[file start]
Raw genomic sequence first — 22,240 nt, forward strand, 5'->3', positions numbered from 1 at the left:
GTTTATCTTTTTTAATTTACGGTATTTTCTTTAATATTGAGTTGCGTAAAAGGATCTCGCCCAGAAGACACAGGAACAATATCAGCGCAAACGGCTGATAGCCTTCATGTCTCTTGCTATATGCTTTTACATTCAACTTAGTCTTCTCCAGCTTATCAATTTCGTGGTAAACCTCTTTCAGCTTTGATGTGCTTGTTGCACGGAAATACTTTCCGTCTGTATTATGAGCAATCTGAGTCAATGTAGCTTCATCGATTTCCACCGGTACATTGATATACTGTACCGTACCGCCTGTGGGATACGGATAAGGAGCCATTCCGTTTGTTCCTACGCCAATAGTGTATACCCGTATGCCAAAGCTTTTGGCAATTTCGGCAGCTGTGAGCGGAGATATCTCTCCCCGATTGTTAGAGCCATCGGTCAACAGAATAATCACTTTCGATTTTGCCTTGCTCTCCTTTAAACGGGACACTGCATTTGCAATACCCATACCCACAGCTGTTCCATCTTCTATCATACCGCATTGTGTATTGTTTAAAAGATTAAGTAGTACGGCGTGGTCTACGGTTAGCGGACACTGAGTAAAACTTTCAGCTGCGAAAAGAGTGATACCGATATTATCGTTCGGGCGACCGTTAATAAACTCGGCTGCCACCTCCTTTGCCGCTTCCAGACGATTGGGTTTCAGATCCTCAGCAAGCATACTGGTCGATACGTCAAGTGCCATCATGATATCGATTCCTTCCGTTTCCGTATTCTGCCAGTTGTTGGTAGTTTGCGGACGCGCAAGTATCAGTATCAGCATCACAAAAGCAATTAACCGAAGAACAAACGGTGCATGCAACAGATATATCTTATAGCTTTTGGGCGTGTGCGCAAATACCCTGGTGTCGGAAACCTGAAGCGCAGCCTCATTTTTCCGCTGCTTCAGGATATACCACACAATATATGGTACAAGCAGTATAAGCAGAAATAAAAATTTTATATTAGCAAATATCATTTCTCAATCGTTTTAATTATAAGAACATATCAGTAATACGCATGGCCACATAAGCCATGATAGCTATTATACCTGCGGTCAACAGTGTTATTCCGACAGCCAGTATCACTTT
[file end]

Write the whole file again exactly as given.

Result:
Raw genomic sequence first — 22,240 nt, forward strand, 5'->3', positions numbered from 1 at the left:
GTTTATCTTTTTTAATTTACGGTATTTTCTTTAATATTGAGTTGCGTAAAAGGATCTCGCCCAGAAGACACAGGAACAATATCAGCGCAAACGGCTGATAGCCTTCATGTCTCTTGCTATATGCTTTTACATTCAACTTAGTCTTCTCCAGCTTATCAATTTCGTGGTAAACCTCTTTCAGCTTTGATGTGCTTGTTGCACGGAAATACTTTCCGTCTGTATTATGAGCAATCTGAGTCAATGTAGCTTCATCGATTTCCACCGGTACATTGATATACTGTACCGTACCGCCTGTGGGATACGGATAAGGAGCCATTCCGTTTGTTCCTACGCCAATAGTGTATACCCGTATGCCAAAGCTTTTGGCAATTTCGGCAGCTGTGAGCGGAGATATCTCTCCCCGATTGTTAGAGCCATCGGTCAACAGAATAATCACTTTCGATTTTGCCTTGCTCTCCTTTAAACGGGACACTGCATTTGCAATACCCATACCCACAGCTGTTCCATCTTCTATCATACCGCATTGTGTATTGTTTAAAAGATTAAGTAGTACGGCGTGGTCTACGGTTAGCGGACACTGAGTAAAACTTTCAGCTGCGAAAAGAGTGATACCGATATTATCGTTCGGGCGACCGTTAATAAACTCGGCTGCCACCTCCTTTGCCGCTTCCAGACGATTGGGTTTCAGATCCTCAGCAAGCATACTGGTCGATACGTCAAGTGCCATCATGATATCGATTCCTTCCGTTTCCGTATTCTGCCAGTTGTTGGTAGTTTGCGGACGCGCAAGTATCAGTATCAGCATCACAAAAGCAATTAACCGAAGAACAAACGGTGCATGCAACAGATATATCTTATAGCTTTTGGGCGTGTGCGCAAATACCCTGGTGTCGGAAACCTGAAGCGCAGCCTCATTTTTCCGCTGCTTCAGGATATACCACACAATATATGGTACAAGCAGTATAAGCAGAAATAAAAATTTTATATTAGCAAATATCATTTCTCAATCGTTTTAATTATAAGAACATATCAGTAATACGCATGGCCACATAAGCCATGATAGCTATTATACCTGCGGTCAACAGTGTTATTCCGACAGCCAGTATCACTTT